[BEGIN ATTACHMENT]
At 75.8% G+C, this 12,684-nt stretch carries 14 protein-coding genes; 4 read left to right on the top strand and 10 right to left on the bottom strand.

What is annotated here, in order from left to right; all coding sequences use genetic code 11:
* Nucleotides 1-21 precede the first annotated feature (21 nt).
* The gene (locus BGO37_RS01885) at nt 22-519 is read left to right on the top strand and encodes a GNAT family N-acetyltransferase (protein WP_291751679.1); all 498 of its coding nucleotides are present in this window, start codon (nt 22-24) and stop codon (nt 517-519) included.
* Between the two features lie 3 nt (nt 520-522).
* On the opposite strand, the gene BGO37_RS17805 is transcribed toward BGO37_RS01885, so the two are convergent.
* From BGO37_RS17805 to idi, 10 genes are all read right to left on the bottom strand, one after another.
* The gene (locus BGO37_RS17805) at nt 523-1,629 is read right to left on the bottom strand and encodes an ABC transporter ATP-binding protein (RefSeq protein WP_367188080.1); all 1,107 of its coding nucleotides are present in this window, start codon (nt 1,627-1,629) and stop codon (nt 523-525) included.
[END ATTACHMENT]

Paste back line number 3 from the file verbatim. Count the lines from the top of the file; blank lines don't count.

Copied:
* Nucleotides 1-21 precede the first annotated feature (21 nt).